· Do you have any angel-shaped Christmas cookie cutters? Use them to trace and color angels to decorate the house! OR, bake up some sugar cookies in angelic shapes this week.

· Folklore says that Michaelmas day is the last day that blackberries can be picked and eaten because when St. Michael expelled the devil from heaven, he fell from the skies and landed in a prickly blackberry bush. Satan cursed the fruit, stamped and spat on it, making them unfit for eating. So, on this feast day: enjoy blackberry wine or buy fresh blackberries to put on oatmeal, bake into a pie or cobbler, or top an angel food cake with them.

· Saint Michael is the patron saint of police officers. This is the perfect day to stop by your local police station with thanks and treats. Tell them that it’s their feast day so you brought some food for feasting and you are praying for them in a special way on Michaelmas.

· Don’t forget to memorize the Prayer to your Guardian Angel on October 2!

23 September: Feast of Saint Padre Pio

23 September: Feast of Saint Padre Pio

23 September: Feast of Saint Padre Pio. This feast is in honor of Italian Franciscan priest St. Pio of Petrelcina, better known as “Padre Pio” and renowned for his suffering, humility and miracles. Padre Pio was born Francesco Forgione in 1887 as one of seven children. His growing up years were marked by daily Mass, family rosary, and acts of penance. He decided at a young age to dedicate his life to God. In 1903, he put on the Franciscan habit as a Capuchin Friar. Capuchin priests seek extreme poverty, strictness, and simplicity. He took the name Pio, a modern Italian form of “Pius,” in honor of Pope St. Pius V. He was ordained a priest in 1910. Padre Pio suffered through health problems and serious illness. He experienced religious ecstasy and attacks from the devil (friars would report strange noises from his cell). In 1918, Padre Pio first received the painful Stigmata – the five wounds of Christ’s passion. This made him the first stigmatized priest in Church history. During World War I, Padre Pio served in the military and offered his own personal suffering for an end to war. Once again, he received the Stigmata wounds. They would remain with him for 50 years. Countless doctors looked at his wounds with no explanation. His wounds bled painfully every day with no drop in blood pressure. Against his wishes, Padre Pio’s reputation for holiness and miracles began to attract crowds. Countless people flocked to his confessional and many more received his saintly counsel and spiritual guidance through correspondence. His life was marked by long hours of fervent prayer and patient suffering. Padre Pio died in 1968, and was declared a saint in 2002.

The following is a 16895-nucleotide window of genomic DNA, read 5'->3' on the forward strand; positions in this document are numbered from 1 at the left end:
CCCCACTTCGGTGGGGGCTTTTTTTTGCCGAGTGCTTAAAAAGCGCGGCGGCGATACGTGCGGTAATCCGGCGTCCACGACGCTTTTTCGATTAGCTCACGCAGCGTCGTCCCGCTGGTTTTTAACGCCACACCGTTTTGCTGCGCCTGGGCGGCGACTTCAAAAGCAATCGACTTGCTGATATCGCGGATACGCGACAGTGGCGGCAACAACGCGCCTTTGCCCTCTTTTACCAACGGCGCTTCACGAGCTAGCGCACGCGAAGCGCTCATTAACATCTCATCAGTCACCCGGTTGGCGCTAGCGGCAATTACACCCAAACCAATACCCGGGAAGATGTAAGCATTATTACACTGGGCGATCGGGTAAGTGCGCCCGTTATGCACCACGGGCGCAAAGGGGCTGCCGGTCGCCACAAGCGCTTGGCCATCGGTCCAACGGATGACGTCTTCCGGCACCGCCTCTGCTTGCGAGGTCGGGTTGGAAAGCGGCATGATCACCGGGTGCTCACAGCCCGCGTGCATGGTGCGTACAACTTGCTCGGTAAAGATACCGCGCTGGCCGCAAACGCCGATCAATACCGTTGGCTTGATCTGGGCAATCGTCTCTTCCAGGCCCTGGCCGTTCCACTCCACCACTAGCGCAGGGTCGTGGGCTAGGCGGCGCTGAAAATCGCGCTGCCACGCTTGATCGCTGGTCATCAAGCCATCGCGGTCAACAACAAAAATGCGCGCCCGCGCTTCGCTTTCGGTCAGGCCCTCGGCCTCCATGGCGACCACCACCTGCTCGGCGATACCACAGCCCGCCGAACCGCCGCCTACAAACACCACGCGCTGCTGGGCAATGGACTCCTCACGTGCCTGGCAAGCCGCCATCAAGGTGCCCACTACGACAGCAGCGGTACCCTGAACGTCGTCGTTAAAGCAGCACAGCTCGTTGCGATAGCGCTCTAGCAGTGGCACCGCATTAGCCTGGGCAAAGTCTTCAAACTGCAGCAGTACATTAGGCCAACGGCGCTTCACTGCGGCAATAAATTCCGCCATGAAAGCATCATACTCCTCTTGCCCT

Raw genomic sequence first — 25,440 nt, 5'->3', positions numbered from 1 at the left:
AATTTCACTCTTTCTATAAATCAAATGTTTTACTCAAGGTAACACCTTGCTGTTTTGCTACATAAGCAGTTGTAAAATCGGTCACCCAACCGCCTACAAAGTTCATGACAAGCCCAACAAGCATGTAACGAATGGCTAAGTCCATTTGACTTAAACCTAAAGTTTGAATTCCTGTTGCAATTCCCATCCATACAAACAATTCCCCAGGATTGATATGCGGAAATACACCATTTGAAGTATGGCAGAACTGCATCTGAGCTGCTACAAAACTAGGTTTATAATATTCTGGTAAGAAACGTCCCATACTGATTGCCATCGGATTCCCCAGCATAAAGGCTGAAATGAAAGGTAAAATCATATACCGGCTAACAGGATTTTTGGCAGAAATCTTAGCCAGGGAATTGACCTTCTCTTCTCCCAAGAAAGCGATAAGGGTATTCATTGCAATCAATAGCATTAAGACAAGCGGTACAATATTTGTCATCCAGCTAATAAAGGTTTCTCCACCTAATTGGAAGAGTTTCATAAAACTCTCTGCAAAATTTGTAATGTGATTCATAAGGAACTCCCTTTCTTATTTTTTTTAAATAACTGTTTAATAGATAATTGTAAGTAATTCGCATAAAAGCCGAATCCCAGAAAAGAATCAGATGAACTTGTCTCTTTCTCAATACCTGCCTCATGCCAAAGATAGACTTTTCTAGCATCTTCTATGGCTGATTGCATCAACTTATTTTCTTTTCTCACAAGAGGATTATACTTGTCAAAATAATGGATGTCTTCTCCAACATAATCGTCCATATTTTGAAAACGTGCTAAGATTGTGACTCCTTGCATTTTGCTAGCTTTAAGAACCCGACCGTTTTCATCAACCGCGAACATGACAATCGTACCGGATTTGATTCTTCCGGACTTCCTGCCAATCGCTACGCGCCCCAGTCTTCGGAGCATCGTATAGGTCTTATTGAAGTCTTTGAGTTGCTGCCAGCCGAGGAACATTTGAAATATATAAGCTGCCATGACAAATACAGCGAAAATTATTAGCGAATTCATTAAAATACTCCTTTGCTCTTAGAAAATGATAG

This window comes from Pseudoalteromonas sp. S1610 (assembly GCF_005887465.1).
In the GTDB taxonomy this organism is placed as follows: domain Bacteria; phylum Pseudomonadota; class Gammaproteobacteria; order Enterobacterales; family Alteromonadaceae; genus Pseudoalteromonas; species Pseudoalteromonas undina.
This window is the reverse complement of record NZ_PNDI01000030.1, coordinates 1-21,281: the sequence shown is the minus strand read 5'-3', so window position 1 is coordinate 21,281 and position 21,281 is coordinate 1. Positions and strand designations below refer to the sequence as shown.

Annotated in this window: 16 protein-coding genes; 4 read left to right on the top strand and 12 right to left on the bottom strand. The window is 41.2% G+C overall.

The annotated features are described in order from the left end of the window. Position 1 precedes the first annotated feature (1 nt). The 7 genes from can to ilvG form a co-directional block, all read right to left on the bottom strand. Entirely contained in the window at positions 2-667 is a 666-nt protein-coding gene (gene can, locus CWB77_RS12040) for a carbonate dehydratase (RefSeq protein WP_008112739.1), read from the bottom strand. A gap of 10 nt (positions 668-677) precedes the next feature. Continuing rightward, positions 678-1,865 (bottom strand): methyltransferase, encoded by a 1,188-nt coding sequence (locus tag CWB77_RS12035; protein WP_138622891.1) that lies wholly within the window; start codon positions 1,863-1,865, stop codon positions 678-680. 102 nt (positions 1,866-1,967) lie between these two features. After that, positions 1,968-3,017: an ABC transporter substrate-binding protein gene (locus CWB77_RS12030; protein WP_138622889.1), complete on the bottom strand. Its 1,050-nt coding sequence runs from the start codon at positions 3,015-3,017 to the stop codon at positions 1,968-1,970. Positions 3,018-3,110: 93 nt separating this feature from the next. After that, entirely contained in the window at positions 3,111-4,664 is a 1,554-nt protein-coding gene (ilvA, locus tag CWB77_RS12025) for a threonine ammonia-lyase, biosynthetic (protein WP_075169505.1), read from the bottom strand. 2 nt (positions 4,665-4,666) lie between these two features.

Ideas for celebrating this feast day at home:

  • Watch this reflection with Deacon Gus
  • Today’s menu should include Italian foods in honor of this Italian born saint (cappuccino, pasta, risotto, pizza, etc). For today’s feast day treat, make easy “Stigmata rice krispy treats”: use a hand shaped cookie cutter (or your own hand as a guide!) to cut out rice krispy treats. Use a dab of red icing in the center of the hand treats to look like a Stigmata.
  • St. Padre Pio loved to hear confessions: his feast day is a great reminder for us! Put it on your calendar and make a commitment to go to confession soon.
  • Watch a free video on FORMED about Padre Pio
  • Family prayer time: St. Padre Pio said that “Prayer is the oxygen of the soul.”  Before bedtime, kneel together as a family and take turns praying. Try to make this a part of your daily routine. Padre Pio’s own family was known for praying a family rosary – try to add this to your family life, too! Pray virtual rosaries with your parish family (click here for the link to pray at 7pm on Su, Mo, Tu, Thu, Fr). This is a beautiful way for your children to see prayer modeled by their parents and fellow parishioners.